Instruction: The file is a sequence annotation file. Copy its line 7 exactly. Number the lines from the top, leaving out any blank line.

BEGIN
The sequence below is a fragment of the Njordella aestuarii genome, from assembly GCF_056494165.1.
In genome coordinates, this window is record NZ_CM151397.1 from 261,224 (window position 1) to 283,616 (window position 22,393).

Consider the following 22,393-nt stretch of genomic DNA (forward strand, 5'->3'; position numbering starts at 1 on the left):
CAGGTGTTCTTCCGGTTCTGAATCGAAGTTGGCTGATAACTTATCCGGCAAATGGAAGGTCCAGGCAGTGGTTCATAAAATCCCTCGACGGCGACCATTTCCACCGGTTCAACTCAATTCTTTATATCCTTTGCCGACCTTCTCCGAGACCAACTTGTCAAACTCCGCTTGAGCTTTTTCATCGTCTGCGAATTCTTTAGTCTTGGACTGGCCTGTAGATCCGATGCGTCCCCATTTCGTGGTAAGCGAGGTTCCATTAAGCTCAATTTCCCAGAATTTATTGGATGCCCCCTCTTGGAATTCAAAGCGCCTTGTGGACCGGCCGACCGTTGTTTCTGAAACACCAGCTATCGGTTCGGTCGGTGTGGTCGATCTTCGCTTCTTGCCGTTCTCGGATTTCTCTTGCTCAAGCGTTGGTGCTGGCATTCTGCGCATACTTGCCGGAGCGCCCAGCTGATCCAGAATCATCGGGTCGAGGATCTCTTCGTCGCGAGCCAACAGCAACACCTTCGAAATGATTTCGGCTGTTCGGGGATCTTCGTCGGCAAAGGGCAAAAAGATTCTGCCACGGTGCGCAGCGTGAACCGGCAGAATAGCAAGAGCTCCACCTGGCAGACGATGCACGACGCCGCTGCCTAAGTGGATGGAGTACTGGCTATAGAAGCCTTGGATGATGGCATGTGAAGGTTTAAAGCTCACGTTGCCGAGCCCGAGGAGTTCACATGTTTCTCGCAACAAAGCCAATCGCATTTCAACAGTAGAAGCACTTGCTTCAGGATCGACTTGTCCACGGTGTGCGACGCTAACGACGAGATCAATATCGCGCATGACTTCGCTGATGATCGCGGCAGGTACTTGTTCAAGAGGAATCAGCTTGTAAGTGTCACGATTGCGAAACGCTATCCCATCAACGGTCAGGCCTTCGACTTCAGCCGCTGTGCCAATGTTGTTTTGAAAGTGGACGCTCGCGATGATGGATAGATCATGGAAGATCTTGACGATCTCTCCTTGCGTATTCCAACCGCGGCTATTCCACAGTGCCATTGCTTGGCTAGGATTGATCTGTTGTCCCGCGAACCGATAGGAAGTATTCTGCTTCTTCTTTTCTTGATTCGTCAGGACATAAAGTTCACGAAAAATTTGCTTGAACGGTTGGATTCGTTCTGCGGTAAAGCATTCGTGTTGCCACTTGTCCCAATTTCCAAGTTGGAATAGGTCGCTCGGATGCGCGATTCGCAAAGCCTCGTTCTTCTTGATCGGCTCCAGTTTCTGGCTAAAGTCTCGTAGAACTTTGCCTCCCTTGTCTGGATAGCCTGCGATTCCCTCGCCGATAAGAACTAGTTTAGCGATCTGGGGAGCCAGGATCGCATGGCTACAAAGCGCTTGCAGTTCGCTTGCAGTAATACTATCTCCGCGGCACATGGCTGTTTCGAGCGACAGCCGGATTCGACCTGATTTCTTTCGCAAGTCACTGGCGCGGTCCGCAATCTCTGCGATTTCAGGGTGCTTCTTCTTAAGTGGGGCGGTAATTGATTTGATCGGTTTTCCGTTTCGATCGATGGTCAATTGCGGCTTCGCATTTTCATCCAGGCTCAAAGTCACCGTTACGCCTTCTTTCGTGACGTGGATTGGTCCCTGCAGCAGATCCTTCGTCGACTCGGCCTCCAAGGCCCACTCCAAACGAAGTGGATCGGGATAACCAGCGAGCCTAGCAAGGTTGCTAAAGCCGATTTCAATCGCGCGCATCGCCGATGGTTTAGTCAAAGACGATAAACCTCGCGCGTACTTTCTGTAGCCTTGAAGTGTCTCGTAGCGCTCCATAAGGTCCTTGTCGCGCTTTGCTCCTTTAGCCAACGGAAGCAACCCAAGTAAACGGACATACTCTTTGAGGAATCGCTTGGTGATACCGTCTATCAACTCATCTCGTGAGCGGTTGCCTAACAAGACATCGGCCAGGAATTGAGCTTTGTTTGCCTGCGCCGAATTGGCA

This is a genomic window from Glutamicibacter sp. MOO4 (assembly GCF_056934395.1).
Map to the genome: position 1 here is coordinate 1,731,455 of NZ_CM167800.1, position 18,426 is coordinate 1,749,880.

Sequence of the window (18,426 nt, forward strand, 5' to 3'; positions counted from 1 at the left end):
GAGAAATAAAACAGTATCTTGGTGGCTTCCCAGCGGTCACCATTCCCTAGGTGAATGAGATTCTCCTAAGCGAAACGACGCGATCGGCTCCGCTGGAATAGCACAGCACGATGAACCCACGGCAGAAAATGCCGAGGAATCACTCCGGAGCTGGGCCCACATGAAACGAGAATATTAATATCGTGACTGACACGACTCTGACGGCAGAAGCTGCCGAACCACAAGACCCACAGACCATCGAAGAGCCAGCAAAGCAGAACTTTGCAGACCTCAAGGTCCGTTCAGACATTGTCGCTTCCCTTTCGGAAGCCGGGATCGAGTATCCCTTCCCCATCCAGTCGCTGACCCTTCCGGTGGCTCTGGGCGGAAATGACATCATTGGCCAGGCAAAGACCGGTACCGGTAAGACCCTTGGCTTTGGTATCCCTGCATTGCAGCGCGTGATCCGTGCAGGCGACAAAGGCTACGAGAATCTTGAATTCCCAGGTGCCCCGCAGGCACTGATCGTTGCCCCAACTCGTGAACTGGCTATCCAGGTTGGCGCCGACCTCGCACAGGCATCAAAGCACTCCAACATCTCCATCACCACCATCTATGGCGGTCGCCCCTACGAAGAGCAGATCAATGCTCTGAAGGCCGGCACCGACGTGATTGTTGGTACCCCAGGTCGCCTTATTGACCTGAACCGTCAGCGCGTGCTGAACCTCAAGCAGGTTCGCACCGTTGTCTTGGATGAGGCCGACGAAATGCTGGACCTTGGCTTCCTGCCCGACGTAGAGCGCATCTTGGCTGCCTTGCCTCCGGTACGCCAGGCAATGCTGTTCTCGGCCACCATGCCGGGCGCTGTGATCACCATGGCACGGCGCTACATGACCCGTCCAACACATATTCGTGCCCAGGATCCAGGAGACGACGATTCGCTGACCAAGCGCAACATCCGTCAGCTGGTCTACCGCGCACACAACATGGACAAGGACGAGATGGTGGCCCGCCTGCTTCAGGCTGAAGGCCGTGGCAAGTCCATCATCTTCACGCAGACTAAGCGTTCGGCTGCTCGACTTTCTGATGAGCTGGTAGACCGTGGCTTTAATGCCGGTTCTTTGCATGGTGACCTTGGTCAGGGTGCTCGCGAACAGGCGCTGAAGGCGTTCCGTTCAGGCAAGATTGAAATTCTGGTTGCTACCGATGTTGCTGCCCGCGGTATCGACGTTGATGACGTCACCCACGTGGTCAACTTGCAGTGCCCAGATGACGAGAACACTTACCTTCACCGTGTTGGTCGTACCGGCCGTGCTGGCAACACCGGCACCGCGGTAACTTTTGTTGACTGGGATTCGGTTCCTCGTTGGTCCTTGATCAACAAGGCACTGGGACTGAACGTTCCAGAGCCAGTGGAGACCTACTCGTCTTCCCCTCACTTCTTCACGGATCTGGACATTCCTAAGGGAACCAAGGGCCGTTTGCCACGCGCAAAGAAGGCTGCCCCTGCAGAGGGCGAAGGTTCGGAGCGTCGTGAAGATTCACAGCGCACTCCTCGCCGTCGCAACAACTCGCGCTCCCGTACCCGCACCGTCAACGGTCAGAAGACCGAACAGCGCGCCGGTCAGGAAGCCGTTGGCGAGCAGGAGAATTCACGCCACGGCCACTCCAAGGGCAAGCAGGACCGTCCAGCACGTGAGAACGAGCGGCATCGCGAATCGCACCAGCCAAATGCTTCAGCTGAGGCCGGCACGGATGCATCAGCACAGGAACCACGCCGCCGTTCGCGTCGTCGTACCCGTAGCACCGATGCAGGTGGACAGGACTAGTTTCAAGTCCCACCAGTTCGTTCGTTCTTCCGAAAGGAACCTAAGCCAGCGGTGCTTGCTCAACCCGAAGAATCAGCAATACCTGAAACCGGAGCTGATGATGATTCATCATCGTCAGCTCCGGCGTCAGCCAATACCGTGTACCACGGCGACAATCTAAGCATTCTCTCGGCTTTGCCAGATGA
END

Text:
Sequence of the window (18,426 nt, forward strand, 5' to 3'; positions counted from 1 at the left end):